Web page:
Tuesday, September 04, 2007

Ambitious growth projections, regulatory challenges and the domestic vs. global divide in Malaysia

As sukuk issuance breaks previous records, the Financial Times reporter Farhan Bokhari discusses the future prospects for growth of the Islamic finance industry as a whole.

The General Council for Islamic Banks and Financial Institutions (CIBAFI) is reviewing all the Islamic financial institutions to gauge whether they "fail to adhere to proper rules". The ones that do not will be given 1 year to fix the problems and then their names will be released to the public. While this could provide oversight over organizations to prevent some 'scholar shopping,' it also leads to questions about what standards are used and generate criticism that CIBAFI is imposing its interpretation of the 'correct practice' of Islamic finance, which could reduce the incentive for Islamic financial institutions to innovate.

30-40 percent of all assets in the Islamic financial system are managed in Malaysia, accounting for $0.85 trillion (RM2.98 trillion), according to an industry expert quoted in the Malaysian newspaper Business Times. This would translate to total assets in the Islamic financial system of $2.125 to $2.8 trillion worldwide, many times the estimates usually cited.

Professor Dr Bala Shanmugam, one of three co-authors of “Islamic Banking – A Practical Perspective”, believes that 50% of Muslims will deposit their money in Islamic banks by 2015 and 50-60% of all savings held by Muslims will be managed by Islamic financial institutions. One of the questions that needs to be addressed industry-wide is whether this growth will come among high-net worth Muslims (fewer in number, but higher in average net worth) or among poor and middle-class Muslims (much greater in number, but lower in average net worth). The former group has been targeted extensively and the ability to move from the former to the latter group will determine the extent of the industry's success in reaching these targets/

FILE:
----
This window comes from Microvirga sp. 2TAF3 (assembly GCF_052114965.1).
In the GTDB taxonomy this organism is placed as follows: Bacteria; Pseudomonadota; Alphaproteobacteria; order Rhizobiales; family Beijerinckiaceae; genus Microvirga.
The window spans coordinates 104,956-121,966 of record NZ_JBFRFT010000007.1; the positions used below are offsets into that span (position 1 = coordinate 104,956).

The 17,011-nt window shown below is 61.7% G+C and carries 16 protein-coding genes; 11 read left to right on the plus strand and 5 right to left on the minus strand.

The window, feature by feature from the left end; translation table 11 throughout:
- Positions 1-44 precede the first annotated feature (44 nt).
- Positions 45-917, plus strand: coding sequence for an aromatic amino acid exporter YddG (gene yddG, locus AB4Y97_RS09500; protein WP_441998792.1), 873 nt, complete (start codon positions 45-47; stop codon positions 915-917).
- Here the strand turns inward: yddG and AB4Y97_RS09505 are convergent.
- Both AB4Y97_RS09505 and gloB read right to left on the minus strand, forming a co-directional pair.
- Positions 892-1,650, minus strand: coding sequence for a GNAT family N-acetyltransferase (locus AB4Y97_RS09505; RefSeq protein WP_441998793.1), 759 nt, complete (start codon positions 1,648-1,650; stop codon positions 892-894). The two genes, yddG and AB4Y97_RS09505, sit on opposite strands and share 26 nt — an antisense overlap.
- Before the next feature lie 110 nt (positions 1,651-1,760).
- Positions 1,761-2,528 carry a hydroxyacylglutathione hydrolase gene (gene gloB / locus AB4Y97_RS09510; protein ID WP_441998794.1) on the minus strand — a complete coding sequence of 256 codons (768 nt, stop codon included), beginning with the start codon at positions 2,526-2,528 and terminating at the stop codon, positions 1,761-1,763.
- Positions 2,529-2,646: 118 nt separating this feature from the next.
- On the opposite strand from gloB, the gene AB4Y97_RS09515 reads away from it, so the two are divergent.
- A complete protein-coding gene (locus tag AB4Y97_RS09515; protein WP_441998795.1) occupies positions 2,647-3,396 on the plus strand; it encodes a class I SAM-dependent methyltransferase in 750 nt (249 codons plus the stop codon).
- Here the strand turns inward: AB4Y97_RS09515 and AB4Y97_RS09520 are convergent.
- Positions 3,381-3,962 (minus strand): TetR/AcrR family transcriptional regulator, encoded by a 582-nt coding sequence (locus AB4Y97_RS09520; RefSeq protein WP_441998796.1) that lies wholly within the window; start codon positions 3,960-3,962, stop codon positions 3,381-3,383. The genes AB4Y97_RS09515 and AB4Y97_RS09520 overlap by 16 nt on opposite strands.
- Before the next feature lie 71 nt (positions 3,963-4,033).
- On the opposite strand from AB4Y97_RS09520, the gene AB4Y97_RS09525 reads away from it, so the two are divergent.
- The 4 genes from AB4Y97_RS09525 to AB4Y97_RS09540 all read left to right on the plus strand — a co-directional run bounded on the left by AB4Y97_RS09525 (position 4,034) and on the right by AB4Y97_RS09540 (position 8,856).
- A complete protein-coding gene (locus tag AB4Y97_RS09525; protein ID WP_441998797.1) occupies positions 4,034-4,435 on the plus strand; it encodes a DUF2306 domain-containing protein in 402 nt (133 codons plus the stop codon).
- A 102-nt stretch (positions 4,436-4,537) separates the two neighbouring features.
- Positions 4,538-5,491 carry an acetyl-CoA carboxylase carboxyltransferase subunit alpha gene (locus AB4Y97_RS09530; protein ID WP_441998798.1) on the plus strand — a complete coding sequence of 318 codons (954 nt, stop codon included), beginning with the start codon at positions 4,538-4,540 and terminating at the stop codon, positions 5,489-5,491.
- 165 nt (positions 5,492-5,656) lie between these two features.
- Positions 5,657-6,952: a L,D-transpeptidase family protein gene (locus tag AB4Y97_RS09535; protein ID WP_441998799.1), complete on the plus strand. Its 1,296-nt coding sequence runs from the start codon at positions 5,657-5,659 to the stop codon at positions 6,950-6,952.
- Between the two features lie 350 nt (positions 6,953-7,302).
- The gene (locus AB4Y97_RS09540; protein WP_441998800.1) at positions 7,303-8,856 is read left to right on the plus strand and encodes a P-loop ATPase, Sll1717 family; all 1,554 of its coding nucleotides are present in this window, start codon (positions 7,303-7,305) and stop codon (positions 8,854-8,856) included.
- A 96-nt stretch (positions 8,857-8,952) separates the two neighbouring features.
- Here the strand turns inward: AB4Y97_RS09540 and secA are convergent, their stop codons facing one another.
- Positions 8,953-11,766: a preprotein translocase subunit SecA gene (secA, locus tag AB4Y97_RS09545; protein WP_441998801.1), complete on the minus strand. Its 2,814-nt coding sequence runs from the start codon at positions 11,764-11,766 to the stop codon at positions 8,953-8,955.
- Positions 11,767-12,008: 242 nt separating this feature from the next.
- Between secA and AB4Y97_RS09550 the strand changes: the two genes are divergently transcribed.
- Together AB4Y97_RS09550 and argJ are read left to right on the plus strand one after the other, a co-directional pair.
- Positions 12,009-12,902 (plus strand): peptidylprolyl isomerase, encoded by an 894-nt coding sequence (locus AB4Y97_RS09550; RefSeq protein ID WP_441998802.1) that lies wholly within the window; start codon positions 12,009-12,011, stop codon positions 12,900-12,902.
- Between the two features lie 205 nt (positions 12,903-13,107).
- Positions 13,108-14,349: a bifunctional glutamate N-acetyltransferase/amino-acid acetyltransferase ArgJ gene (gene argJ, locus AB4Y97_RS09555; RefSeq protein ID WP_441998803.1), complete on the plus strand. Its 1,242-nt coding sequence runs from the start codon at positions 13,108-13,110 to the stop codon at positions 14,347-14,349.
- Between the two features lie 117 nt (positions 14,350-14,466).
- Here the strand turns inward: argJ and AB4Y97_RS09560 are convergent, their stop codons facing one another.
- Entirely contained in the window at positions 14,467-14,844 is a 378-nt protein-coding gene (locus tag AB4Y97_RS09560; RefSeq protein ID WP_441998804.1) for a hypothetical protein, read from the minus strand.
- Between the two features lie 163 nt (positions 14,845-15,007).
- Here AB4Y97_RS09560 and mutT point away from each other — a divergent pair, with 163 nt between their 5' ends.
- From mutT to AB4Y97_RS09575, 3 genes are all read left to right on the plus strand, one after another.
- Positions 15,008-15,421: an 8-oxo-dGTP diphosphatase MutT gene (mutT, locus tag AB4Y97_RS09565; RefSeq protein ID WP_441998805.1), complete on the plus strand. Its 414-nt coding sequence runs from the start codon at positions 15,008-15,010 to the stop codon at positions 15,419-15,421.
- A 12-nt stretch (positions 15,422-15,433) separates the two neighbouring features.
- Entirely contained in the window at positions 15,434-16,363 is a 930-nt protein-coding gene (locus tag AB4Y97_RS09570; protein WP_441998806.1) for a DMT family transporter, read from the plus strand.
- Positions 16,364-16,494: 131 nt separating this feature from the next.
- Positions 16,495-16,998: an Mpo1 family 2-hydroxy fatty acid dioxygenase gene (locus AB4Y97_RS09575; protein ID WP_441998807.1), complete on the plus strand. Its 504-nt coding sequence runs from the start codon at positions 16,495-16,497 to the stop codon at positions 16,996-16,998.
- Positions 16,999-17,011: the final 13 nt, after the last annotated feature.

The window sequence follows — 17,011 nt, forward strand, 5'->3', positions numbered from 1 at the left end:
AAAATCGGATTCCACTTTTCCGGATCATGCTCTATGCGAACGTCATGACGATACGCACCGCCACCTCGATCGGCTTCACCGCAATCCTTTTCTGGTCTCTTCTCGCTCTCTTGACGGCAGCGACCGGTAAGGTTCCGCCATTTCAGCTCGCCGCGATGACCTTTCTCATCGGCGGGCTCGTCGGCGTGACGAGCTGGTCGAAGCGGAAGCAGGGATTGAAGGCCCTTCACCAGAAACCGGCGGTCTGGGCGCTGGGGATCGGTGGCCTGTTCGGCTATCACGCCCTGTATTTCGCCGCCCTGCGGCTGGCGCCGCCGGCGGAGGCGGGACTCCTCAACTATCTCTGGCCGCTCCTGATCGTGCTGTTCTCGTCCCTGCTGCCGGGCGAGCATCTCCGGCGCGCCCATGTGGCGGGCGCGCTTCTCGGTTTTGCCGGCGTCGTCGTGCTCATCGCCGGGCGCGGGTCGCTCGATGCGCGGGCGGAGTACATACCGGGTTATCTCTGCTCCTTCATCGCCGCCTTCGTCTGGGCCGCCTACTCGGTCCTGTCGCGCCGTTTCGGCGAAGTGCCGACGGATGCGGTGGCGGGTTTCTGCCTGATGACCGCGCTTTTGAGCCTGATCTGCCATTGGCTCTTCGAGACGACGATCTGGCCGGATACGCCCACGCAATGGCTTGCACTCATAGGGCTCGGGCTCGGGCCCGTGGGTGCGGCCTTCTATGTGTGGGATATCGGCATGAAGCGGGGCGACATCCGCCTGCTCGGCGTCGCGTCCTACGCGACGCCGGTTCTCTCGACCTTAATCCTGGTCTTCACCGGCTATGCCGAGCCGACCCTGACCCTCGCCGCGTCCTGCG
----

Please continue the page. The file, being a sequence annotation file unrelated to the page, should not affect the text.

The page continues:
Albaraka banking group wants a banking license in Malaysia although Central Bank governor Zeti Akhtar Aziz said Thursday that no new licenses would be issued to foreign investors.

Industry experts debate the changes needed to transform Malaysia into a global Islamic finance hub. Underpinning this debate is evidence that domestic demand has been growing rapidly.

What happens when Islamic banks run into trouble? The State Bank of Pakistan (SBP) is grappling with this now in regards to large losses incurred from Shari'ah-compliant export finance transactions. An added level of interest is whether AAOIFI standards will be followed given that SBP governor Dr. Shamshad Akhtar is currently vice-chairperson and will be chairwoman next year.

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